Sunday, August 17, 2008

Urban Archaeology

An accidental visitor might not realize they had stumbled into a cathedral under Manhattan. But then again, its hard to accidentally find your way into a place like this. If you know it exists and have discovered how to get in, you've come for one of two reasons: shelter or graffiti.





In a city known for world class museums, one of the finest has managed to remain quite literally underground. Freedom Tunnel is known for being the former home of an underground community of homeless people and the haunt of its namesake, the legendary graffiti writer Freedom. His earliest surviving works in the tunnel are from the mid 80's and have been untouched by other writers for over 20 years, a sign of immense respect. Despite Amtrak evicting the subterranean residents when they began to run trains again through the long-abandoned tunnel, graffiti artists continue to make the pilgrimage and surround Freedom's murals with works by modern masters.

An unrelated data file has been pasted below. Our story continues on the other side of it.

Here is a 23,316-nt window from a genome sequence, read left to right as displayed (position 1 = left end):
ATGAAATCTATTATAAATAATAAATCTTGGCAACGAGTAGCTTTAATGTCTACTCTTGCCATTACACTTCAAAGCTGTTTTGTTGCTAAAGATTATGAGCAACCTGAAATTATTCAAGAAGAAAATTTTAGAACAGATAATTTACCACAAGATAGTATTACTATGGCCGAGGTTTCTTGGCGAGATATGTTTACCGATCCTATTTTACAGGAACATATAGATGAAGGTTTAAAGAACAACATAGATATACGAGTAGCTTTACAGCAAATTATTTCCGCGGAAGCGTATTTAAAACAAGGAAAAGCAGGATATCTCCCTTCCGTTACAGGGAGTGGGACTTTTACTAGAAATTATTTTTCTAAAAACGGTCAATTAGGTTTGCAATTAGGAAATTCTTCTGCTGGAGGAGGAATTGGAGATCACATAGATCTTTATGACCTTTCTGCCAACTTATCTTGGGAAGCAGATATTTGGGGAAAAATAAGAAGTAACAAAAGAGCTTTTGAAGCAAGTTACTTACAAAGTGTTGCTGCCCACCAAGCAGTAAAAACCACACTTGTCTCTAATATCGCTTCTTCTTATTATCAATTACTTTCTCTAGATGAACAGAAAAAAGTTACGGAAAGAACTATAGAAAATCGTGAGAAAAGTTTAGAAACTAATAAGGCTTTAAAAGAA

Light coming through evenly-spaced grates above creates a dramatic museum style effect, highlighting work all the way down the otherwise dark corridor.



Self-portrait.



Giant recreation of Goya's The Third of May (stitched, no lens wide enough).



Homage.









The shantys once inhabited by tunnel residents were bulldozed when they were evicted. Remnants of a past civilization are still strewn everywhere.



The conclusion of Freedom's huge mural depicting the contentious relationship between the tunnel's residents, the city, and the police. Known as the "Coca Cola Mural," it forms the centerpiece of Freedom Tunnel.







Freedom Tunnel, NYC.